Her solution was to delineate a separate space for the kitchen, set off with a capacious island, as well as spaces for dining, sitting and reading, along with an area for larger groups that has a new double-sided fireplace positioned off to the side so as not to obstruct sight lines. The fireplace opens to both the main living area and a screened-in porch, inviting groups to gather inside or out.

Najnigier anchored the various spaces with judiciously placed chandeliers, other lighting and thoughtfully placed area rugs. And while she chose a very neutral color palette set against the backdrop of a white envelope, she kept it from looking cold by employing flashes of green and blue, both soft and saturated to reflect the colors in the view outdoors. She also added lots of warm, organic touches: a floating kitchen island top made of reclaimed, rough-hewn wood that Woodmeister fashioned specifically for such use; the large stone fireplace surround; hand-blown Simon Pearce pendant lights above the island, each a little different from the others; a dining table chandelier made entirely of abalone shells, whose iridescence riffs off the opalescence of the kitchen’s backsplash tiles.

The wife was at first resistant to the chandelier, Najnigier says. “It’s not a shy piece, and she just wasn’t sure. But now that it’s in place, she loves it. The pieces you’re most uncertain about—the ones that for you present the biggest risk—often end up being your favorites,” she says. Along with using natural materials, Najnigier warmed up the living area with textures—accents of grasscloth wall coverings, textures and patterns of the wool rugs and artwork selected for particular spots in the home. “I wanted the art to connect to the setting but not in the clichéd coastal sense,” she says. That’s why, for example, she chose a painting called “Uprising” by artist Elsa Muñoz for above the fireplace. “What I loved about it was that the sea was turbulent and unsettled—an element of moody contrast to the serene setting we had established in the home.”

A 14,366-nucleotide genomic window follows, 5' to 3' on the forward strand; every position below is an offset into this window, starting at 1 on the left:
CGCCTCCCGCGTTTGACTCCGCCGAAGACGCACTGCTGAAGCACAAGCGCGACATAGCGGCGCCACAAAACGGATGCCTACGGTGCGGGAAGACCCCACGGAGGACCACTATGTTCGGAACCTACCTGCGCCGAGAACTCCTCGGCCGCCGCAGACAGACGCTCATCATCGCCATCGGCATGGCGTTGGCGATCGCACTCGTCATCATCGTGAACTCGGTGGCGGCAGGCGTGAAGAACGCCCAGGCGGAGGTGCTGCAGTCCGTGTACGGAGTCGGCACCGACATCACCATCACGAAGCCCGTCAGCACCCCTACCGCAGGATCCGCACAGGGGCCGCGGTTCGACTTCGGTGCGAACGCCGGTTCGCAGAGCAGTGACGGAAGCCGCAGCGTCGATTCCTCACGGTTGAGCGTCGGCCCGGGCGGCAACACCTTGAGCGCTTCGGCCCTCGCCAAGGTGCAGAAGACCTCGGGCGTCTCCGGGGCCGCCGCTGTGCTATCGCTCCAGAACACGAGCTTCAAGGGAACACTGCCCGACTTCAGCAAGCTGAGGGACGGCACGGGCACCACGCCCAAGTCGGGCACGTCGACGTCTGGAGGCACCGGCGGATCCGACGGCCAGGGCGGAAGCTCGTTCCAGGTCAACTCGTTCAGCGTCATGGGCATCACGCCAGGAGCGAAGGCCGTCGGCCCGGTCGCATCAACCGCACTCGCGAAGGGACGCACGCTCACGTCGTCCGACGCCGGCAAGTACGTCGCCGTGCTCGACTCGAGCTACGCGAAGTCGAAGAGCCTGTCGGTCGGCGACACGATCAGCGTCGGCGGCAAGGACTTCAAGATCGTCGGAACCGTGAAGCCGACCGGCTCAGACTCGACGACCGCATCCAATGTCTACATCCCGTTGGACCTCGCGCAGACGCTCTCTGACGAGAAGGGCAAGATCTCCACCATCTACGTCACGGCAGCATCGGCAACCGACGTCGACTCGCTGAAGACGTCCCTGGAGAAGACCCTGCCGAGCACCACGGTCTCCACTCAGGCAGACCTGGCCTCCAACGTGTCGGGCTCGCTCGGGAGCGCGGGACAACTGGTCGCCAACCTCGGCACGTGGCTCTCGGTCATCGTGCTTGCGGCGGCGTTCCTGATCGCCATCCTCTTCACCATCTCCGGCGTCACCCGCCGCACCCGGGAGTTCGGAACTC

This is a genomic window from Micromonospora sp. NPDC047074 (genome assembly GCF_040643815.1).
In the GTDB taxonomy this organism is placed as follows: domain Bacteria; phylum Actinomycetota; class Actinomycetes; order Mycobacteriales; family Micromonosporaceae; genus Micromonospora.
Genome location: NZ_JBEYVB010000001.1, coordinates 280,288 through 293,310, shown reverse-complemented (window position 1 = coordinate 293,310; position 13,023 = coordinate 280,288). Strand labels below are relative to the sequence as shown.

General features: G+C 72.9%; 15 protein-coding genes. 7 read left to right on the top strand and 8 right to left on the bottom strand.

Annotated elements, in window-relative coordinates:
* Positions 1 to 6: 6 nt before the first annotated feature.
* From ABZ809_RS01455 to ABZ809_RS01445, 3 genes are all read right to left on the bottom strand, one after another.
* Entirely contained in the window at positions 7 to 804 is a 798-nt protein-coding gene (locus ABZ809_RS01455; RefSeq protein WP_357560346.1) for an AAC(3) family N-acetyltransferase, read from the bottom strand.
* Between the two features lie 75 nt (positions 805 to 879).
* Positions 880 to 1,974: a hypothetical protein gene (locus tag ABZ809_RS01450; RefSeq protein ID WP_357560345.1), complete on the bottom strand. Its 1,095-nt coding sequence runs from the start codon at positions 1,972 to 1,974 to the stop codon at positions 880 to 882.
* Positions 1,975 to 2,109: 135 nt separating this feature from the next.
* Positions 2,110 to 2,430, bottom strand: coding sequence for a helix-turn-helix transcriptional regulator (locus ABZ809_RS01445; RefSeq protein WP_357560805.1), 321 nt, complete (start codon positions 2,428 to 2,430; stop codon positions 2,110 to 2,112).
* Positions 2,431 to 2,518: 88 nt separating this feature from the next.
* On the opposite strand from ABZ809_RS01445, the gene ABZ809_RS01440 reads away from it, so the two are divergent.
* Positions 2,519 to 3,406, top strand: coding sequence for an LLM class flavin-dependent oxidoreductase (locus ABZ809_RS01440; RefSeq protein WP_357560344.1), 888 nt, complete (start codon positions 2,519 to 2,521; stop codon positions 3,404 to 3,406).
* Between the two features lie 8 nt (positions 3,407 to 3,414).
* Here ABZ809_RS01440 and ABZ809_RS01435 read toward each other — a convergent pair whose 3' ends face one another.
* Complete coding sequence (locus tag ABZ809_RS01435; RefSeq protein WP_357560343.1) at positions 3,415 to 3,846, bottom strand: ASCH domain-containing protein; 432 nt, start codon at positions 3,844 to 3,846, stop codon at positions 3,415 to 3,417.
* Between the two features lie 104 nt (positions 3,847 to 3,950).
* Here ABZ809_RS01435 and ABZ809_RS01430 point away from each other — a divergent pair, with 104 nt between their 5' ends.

Nautically inspired jute rope light fixture in the laundry room.

For the mudroom, Najnigier commissioned a painting by Beverly, Massachusetts, artist Morgan Dyer. “I was looking through her portfolio, and I came across an abstract that, like many of her works, was inspired by the sea and the sand. I asked her to reinterpret it in colors that would both accent and complement the home’s furnishings.”

There’s also a vintage map, five-and-a-half feet wide, in deep, alluring blues that details the original proposal for a local golf course at which the husband likes to hit the links. That golf course, in fact, is one of the main reasons the couple started spending more time in the area and ultimately chose a home there. “There’s nothing in the home that says, ‘This was my grandmother’s sofa,’” Najnigier notes, “but the right vintage piece really infuses a residence with the owner’s personality.”

“The map is very special,” she adds. “I love its vibrancy, and it was wonderful collaborating with my clients on where to position it.” 

Keeping in mind her client’s pull toward a traditional look, Najnigier chose elements such as stepped Shaker cabinetry for the kitchen and a farmhouse-style dining table and chairs in weathered materials that weren’t too formal for their seaside setting. Some of the seating nods toward the traditional, too. For instance, even though the two chaises have very clean lines, they are studded with nailhead trim. “By mixing classic and modern elements, the home feels both timeless and fresh,” Najnigier says.